9. Mimi says:

    I really like your little lists and how you use them. A regular daily checklist can help you feel like you have some structure and achievement throughout the day. My 11 yr old son keeps a running list on his hand, of work he had to do for school he just wipes them off as he does them with a wet finger! I’m cool with that even if his teachers don’t like it, it works for him.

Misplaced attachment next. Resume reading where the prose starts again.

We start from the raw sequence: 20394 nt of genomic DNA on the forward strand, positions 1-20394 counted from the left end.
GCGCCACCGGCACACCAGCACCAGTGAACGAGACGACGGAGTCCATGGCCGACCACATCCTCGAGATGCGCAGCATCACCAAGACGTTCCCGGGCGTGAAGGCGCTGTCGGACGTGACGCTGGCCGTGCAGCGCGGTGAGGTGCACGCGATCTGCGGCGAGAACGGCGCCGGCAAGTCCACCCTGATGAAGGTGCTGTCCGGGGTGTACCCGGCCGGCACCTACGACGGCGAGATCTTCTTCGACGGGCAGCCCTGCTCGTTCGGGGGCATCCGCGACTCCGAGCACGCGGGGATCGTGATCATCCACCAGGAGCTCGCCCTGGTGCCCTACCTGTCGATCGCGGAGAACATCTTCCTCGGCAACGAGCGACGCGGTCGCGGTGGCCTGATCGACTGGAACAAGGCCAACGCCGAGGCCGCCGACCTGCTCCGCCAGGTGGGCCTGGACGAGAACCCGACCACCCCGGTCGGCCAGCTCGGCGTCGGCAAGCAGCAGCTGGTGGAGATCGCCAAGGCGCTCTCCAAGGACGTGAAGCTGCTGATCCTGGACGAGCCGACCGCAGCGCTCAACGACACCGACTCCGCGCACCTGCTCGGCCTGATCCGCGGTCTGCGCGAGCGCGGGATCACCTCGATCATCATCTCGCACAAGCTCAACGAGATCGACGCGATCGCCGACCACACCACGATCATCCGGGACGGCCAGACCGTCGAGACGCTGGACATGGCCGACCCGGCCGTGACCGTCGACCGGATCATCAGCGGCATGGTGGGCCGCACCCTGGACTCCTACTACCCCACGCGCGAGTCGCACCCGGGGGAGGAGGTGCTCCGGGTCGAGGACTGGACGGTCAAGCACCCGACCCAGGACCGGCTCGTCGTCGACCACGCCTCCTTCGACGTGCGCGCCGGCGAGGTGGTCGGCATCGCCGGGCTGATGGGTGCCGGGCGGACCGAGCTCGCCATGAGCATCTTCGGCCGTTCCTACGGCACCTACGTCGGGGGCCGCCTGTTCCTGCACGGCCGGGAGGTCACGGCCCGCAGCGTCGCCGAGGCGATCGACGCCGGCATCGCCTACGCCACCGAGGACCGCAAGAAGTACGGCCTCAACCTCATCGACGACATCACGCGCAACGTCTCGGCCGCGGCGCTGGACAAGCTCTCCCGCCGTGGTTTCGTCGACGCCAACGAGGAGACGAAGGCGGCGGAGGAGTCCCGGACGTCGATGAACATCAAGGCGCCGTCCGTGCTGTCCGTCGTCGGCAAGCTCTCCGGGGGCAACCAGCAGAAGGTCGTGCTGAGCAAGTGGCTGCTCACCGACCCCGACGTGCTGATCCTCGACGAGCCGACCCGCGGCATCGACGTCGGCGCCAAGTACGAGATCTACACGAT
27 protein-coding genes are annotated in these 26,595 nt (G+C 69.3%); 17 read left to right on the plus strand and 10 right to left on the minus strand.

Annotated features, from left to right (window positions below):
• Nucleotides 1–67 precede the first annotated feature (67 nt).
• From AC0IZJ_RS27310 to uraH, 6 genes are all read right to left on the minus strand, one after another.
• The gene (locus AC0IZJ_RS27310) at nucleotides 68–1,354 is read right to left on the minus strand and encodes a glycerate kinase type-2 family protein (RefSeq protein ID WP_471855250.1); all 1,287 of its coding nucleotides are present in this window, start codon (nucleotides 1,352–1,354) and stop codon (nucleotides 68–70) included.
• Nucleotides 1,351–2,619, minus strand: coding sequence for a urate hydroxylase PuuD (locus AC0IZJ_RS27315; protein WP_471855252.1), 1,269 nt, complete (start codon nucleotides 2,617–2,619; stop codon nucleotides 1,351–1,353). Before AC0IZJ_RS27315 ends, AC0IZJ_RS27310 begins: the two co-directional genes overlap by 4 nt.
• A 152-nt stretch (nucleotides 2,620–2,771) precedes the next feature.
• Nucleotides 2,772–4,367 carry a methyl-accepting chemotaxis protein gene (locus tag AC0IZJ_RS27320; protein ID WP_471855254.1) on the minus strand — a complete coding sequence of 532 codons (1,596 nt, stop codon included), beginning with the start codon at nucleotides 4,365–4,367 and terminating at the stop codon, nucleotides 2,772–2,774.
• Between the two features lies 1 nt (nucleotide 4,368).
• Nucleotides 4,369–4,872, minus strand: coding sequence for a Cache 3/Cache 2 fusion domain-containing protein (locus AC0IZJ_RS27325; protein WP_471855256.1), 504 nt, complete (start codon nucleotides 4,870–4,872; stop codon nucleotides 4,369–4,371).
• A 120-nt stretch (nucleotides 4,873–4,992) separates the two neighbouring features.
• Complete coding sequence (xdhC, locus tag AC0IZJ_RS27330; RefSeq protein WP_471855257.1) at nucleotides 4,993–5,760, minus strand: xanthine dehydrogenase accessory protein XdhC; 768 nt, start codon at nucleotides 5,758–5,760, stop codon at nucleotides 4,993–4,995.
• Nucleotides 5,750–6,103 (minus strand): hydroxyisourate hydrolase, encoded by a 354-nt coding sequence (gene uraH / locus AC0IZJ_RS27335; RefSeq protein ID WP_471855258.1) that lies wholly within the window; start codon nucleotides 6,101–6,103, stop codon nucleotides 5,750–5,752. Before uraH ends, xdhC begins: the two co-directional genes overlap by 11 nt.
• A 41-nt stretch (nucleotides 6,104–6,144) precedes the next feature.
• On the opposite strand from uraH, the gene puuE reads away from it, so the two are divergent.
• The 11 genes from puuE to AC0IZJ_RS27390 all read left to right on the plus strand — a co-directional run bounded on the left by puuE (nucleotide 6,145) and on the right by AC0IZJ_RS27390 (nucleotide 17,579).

I personally am not so inclined. I do believe there is great focus to be achieved by such lists but I am a great believer that one can get very tied down by them. Sometimes one needs the freedom to think and do stuff in a very incoherent way. Inspiration and a certain lightness comes from not giving a damn about some stuff. This has been my attitude towards email for many years, which my co workers have often been shocked at. I have thousands of emails. I flag important ones but I do not waste half my life filing them. They are virtual things after all,they are not blocking entry to my door. Life is too short to worry about emails. So I leave em, occasionally delete them but I don’t worry about them at all. Somehow, my brain has managed to deal with what’s important and what isn’t without spending hours filtering through my emails. I feel that I have resisted the obsessive expectation to organise. Yes, I am disorganised in many ways but I manage my family and life quite well, cook healthy food, spend good time with my kids, have a job where I am privileged to help others in often great difficulty , I encourage thinking and sometimes do the opposite of what is expected in modern life. I would probably do better in a crisis, if it happens….